Ben & Jerry’s has announced that it will institute its own internal carbon tax of $10 for every metric ton of its greenhouse gas emissions, from farm to landfill.
Using a recent Lifecycle Analysis that gave the ice cream company a “cow-to-cone” picture of its carbon footprint, Ben & Jerry’s says it will be putting the funds from the tax to jumpstart sustainbility programs it’s already working on. Due to the fact that the dairy component counts for 42 percent of its overall lifecycle emissions, the company will start by working with farmers to develop and implement carbon footprint-reducing strategies.
“From our energy sources to the way we farm, every product and process has to become carbon neutral,” Ben & Jerry’s said in a blog post announcing the carbon tax. “We think putting a price on carbon pollution can help us make that transition.”
A carbon tax puts a price on all forms of carbon pollution, which can drive down the use of fossil fuels while providing revenue to advance efficiency and cleaner, more sustainable technologies.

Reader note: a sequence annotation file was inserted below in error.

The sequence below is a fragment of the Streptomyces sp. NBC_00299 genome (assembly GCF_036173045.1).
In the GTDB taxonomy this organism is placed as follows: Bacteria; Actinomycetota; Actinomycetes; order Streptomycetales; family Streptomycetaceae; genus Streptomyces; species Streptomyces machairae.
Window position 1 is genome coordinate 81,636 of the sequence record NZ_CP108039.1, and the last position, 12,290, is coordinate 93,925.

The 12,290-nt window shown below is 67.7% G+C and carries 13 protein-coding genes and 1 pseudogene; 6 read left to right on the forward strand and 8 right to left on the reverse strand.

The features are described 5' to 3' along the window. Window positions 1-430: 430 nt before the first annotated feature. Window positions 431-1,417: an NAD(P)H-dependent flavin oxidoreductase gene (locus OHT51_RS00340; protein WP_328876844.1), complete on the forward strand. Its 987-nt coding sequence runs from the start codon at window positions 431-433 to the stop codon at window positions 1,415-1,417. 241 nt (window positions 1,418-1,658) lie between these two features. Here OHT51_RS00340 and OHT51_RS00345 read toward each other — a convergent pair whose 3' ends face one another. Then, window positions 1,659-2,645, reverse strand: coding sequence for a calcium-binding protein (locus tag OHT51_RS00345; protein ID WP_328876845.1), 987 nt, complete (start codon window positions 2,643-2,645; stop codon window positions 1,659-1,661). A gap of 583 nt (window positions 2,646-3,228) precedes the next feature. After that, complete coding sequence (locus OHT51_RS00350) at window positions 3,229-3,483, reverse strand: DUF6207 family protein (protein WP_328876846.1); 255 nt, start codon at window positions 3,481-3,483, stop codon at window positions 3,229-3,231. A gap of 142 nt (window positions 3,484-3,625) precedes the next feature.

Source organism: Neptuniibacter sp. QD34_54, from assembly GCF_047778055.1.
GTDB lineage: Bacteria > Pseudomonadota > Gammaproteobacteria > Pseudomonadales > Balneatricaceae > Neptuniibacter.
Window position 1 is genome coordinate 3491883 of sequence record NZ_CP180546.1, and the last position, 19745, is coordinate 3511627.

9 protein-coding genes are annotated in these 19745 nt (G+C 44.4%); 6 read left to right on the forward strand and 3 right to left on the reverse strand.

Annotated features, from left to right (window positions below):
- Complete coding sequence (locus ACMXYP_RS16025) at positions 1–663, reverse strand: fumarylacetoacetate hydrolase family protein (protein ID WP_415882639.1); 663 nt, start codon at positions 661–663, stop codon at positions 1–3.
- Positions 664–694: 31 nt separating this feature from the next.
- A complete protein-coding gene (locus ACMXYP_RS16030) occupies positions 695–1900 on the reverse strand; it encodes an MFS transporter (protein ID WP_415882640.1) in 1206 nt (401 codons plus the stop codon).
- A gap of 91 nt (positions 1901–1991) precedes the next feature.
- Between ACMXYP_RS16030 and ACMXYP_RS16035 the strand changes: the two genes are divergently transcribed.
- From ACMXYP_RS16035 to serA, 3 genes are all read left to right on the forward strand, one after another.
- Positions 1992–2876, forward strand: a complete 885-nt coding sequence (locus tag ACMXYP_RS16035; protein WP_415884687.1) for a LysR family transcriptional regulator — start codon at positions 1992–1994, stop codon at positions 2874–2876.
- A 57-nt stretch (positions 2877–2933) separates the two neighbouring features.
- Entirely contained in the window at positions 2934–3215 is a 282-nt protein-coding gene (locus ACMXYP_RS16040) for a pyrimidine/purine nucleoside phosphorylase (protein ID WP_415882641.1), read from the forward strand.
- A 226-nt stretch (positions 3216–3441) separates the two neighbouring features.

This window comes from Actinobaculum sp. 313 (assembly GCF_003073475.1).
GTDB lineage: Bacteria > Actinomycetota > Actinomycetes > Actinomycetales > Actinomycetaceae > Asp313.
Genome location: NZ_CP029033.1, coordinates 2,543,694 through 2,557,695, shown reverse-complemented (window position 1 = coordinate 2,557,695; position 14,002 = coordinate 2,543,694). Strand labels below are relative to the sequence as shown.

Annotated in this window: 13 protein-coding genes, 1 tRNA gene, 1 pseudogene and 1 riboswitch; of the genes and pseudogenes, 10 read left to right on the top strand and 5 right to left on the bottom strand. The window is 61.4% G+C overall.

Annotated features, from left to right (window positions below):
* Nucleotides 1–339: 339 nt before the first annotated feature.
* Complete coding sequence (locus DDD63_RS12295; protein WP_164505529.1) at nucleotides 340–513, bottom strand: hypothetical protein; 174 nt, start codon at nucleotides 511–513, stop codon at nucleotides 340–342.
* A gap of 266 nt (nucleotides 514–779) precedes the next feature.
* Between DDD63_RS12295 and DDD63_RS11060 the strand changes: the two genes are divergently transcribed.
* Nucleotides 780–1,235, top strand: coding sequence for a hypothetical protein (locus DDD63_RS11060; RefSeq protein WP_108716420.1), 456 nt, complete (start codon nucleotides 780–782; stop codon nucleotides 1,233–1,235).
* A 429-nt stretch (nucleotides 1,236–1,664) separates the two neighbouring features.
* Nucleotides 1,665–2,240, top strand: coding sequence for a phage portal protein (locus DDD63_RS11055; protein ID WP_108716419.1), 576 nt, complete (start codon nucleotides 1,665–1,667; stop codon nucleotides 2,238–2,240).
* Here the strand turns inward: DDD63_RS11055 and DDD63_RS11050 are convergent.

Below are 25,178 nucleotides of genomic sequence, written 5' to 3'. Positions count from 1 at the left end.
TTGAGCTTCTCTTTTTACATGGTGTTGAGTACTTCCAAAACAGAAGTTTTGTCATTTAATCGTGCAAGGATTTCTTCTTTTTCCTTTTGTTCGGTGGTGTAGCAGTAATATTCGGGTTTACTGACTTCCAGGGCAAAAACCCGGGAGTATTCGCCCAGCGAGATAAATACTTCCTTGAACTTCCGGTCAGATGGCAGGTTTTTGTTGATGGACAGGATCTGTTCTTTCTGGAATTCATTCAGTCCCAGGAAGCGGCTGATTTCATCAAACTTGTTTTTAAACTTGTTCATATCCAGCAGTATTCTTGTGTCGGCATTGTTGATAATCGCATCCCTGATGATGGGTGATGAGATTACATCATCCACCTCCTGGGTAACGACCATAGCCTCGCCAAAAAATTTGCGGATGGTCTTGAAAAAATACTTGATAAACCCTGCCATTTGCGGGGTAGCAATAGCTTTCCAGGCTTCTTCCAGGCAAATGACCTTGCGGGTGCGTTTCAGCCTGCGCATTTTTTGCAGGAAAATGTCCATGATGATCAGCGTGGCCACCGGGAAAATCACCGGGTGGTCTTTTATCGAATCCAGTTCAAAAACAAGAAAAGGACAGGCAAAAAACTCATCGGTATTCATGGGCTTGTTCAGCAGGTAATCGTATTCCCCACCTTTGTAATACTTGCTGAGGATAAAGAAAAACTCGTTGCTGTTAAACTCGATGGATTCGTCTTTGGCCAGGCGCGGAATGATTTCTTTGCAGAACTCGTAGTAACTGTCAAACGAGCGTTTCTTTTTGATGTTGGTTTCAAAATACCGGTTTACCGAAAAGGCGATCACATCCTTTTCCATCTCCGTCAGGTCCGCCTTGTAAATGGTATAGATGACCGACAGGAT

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The company is calling on customers to spread the message about the importance of implementing carbon taxes, particularly in statehouses around the country.
“We need governments everywhere to commit to putting a price on carbon pollution, and turn investment in dirty carbon into the clean energy future we all want,” the Ben & Jerry’s said.
Some 29 public U.S. companies across various industries have incorporated an internal carbon price as a strategic planning tool, according to CDP, effectively holding themselves accountable for the carbon emissions produced as a result of daily operations.
Ben & Jerry’s is a Certified B Corporation, meaning it uses the power of business to solve social and environmental problems and has met high standards of social and environmental performance, accountability and transparency. Today there are over 1,200 Certified B Corps, across 121 industries and 38 countries.